Additionally, you cannot be delinquent on any federal debt and must discuss your reverse mortgage with a counselor employed by a non-profit or public agency approved by HUD.

 

What are the types of reverse mortgages?

 

There are several types of reverse mortgage products, the primary three of which are FHA’s Home Equity Conversion Mortgage (HECM), Fannie Mae’s Home Keeper reverse mortgage, and proprietary reverse mortgages.  While the HECM is the most flexible and lowest cost program, they all use the value of the home, current interest rate, and age of the borrower(s) to determine the maximum amount that can be borrowed.  Fannie Mae Home Keeper’s cap is fixed in all locations, while HECM’s maximum loan amount depends upon the FHA’s mortgage limit for the county in which the home is situated.  Any caps on proprietary reverse mortgages are set by the lenders themselves.  Generally speaking, the greater the value of your home and larger the loan amount you require, the more likely that you will exceed HECM’s limits and need to consider Home Keeper or proprietary loan products.

 

Additionally, there are some state and local reverse mortgage programs, usually for one specific purpose.  Examples include Deferred Payment Loans (DPL’s) for repairing or improving your home or Property Tax Deferral (PTD) loans providing annual loan advances used only to pay property taxes.

 

The value of your home and loan amount you are seeking will be important factors in determining the type of reverse mortgage loan that will meet your needs.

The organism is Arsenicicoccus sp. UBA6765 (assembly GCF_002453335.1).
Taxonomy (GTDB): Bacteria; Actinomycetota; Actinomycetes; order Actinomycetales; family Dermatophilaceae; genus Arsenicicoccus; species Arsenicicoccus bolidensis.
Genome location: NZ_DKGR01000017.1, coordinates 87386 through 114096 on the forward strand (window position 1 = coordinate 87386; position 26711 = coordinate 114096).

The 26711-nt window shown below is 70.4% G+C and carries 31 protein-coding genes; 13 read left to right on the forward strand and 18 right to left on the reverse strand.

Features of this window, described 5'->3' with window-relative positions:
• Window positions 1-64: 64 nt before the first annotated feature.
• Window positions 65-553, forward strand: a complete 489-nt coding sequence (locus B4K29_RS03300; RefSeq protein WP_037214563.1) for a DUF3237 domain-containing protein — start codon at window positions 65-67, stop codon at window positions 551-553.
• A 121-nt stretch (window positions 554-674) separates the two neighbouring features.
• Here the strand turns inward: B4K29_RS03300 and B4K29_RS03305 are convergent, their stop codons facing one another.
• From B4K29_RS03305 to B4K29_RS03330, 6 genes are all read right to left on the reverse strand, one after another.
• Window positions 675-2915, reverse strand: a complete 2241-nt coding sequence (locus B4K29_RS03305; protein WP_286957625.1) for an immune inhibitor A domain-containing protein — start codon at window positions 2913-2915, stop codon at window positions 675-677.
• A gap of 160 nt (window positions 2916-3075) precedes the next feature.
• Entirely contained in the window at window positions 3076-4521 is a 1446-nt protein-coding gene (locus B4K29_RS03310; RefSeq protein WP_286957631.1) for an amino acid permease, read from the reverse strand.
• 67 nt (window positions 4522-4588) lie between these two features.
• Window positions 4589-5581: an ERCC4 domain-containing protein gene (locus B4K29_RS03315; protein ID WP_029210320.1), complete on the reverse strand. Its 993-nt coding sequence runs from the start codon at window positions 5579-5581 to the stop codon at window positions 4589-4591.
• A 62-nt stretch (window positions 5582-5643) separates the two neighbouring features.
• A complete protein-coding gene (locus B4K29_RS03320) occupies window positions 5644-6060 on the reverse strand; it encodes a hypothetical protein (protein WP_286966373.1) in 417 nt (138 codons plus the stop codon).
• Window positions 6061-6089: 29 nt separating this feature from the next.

What are the benefits of a reverse mortgage?

 

The primary benefit of a reverse mortgage is the ability to convert your home’s value into cash without the need to move after its sale or assume debt that increases your monthly expenses.  All of the programs, except for those in response to a specific purpose, permit you to select how you will access this cash.

 

The HECM is generally considered the most flexible program.  Those selecting the HECM product can choose to receive payments as follows:

 

Equal monthly payments as long as at least one borrower lives and continues to occupy the property.  This type of disbursement is termed “Tenure.”

 

Equal monthly payments for a fixed period of months, designed “Term.”

 

Unscheduled payments from a line of credit at times and amounts of the borrower’s choosing.  These payments can continue at borrower’s option until such “Credit Line” is exhausted.

 

Tenure payments combined with a Credit Line.